A recent article in Medical Economics, “The Promise of Next Generation EHRs” was an interesting read. It got me thinking, and there were a few parts of the article that left me uneasy, given the challenges in healthcare today.
First, the article cited reports that point to software as the primary administrative burden to physicians’ productivity. The article notes that inefficiencies in software lead to click fatigue and multitasking, which ultimately lead to mistakes.
Indeed, mistakes are very serious problems in healthcare. However, it’s not only physicians who suffer from inadequate software - nurses, clinicians and a host of administrative staff are spending most of their day using various software systems and applications.
Second, and perhaps more importantly, while stressing the need for flexibility and usability in information technology for healthcare orgs, the author specifically advocates that the best software is “designed by clinicians”. Ironically, this “designed by clinicians” paradigm is a major contributor to the dissatisfaction many users have with healthcare software products – including EHRs.
Of course, healthcare application vendors would be silly not to include significant input from current and former clinicians. Clinicians’ hands-on experience is invaluable to clinical in the form of environmental background, workflows, user scenarios, use cases, specific requirements and other types of content.
The much greater concern over healthcare institutions jumping onto the “designed by clinicians” bandwagon is that it quickly leads to the idea that software must be designed, not by just any clinicians, but by their own in-house team of clinicians.
Thus, when considering new software products, healthcare leaders are quick to ask the vendor, “Can we customize it?” (meaning a unique instance of a product, custom-developed for an organization) before they have seen much of the existing product. That question is where the real trouble begins. It is far from the end of the story, however.
Improving software in healthcare is a noble - and very necessary – goal. But when the rubber meets the road, software designed exclusively by clinicians leads to three major pain points that are already widespread in healthcare organizations.
The best software vendors use highly trained with a wide breadth of expertise in fields like information engineering, perceptive science, psychology, user interface (UI) and user experience (UX), for starters.
It takes all these skills and more to shape an optimal UX for a software product. Unfortunately, not every software developer is also gifted with design skills. Similarly, clinicians are untrained in the various disciplines of UX employed by a design expert during the product development process. As end-users, clinicians are often better at describing the problem rather then envisioning “clean slate” solutions that could drive the desired results.
In other words, both sides may be operating outside their area of expertise. Thus, having clinicians tell programmers what they want can lead to problems such as:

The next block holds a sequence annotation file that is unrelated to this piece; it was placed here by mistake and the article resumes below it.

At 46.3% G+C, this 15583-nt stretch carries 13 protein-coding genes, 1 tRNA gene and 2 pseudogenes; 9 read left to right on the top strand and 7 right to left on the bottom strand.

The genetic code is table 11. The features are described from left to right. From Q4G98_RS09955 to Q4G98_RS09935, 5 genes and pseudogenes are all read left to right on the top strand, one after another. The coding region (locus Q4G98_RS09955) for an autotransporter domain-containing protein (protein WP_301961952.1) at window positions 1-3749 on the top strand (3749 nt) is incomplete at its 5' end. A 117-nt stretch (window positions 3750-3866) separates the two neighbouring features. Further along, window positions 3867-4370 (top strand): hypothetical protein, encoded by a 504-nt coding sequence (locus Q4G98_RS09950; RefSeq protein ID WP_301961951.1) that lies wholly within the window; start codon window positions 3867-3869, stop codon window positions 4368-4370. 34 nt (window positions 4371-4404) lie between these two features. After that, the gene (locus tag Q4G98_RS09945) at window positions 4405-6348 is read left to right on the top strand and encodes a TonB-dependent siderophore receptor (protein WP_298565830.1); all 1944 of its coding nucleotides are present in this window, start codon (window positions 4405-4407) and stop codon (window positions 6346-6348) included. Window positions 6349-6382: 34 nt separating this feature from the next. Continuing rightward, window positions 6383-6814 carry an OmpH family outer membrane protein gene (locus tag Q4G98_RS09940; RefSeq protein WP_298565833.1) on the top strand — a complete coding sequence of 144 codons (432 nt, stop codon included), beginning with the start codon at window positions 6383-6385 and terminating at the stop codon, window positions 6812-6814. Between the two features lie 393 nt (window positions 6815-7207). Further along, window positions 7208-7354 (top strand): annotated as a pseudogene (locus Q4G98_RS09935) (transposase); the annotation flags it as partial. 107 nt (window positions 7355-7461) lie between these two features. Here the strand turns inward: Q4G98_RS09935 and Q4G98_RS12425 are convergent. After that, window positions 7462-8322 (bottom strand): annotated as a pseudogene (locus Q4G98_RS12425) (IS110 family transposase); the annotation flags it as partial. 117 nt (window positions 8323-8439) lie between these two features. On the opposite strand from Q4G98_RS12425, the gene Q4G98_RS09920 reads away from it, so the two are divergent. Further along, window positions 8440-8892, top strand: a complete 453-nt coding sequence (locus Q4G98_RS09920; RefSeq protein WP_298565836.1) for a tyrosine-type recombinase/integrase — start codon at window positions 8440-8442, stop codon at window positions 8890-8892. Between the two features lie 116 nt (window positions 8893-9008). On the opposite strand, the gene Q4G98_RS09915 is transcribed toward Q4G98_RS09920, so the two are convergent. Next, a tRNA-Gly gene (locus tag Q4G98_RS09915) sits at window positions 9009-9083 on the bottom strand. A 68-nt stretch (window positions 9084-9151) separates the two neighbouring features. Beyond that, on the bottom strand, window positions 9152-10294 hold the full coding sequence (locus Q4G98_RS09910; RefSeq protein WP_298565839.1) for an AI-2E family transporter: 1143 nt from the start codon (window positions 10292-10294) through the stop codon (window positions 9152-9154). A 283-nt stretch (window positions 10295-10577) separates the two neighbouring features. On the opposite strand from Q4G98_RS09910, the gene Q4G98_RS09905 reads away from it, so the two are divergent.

To avoid this scenario, I feel that the best outcomes result from software designed not by, but with clinicians at multiple points during the design, development and maintenance phases of the software lifecycle.
In recent years, custom development of healthcare management platforms has become ever more common. Vendors are eager to offer customization because they can charge more for the end product, while simply passing on the additional development costs directly to the customer. For some, in fact, it’s become a major part of their business model.
The more vendors provide custom development, the more customers ask for it, and so begins a vicious cycle. But the ugly truth is, while custom development or “customization” of healthcare IT products is lucrative for the manufacturer, it doesn’t necessarily benefit the customer. Much of customization work amounts to simple personal preferences which have no effect on patient care outcomes. Custom-developed products
One of the most important skills professional software designers have is the applied fundamental of design thinking. Design thinking uses a set of defined principles and constructs, combined with a very intentional process, to realize a desirable end product. Design thinking helps product designers fight the (very human) urge to “go with what you know”.
Most of us, when asked how a new system or product should look or work, will describe something very much like what we have used in the past – regardless of how well that product met our needs. People tend to lean on familiarity (often without even realizing it) which results in a “that’s the way we’ve always done it” attitude. It is this attitude that holds back much-needed progress in hospitals, clinics, and other healthcare organizations.
The unintended consequences of this perpetual cycle are:
After a few years and many thousands of dollars, too many healthcare organizations find themselves still encountering the same problems.
So what should healthcare organizations do? It will require a major attitude shift to get out of the rut that’s been dug over decades of stagnation and frustration at ineffective systems. Meaningful change requires buy-in, starting with management on down through all levels of the organization.
Here are some starting principles for effective change:
The takeaway here is that optimal product design “takes a village” – a multi-disciplinary team that includes, but is not controlled by, end users (clinicians, physicians, administrative staff).
ActionCue CI is built upon this principle. Our innovative solution was developed in partnership with clinicians, as well as highly trained UX/UI product designers, to address known problems in ways that go beyond what myopic visions of what so-called ”new” solutions can lead to. The dashboard is configurable to meet the unique needs of risk managers, clinicians, and healthcare executives while avoiding the pitfalls of full customization, resulting in a more cost-effective and intuitive product that end users love. By providing configurability without customization, ActionCue CI delivers an affordable solution that still meets specific users’ needs.
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It’s the beginning of a new year, and in 2018 the healthcare industry would greatly benefit from better utilization of resources. U.S. health care spending grew 4.3 percent in 2016, reaching $3.3 trillion, while an estimated $1 trillion is wasted each year on inefficiencies, redundancies and abuse. With an aging population, and chronic illnesses and obesity on the rise, emergency department staff will continue to be flooded with patients, while hospitals work to comply with new CMS mandates and rulings, and improve quality of patient care.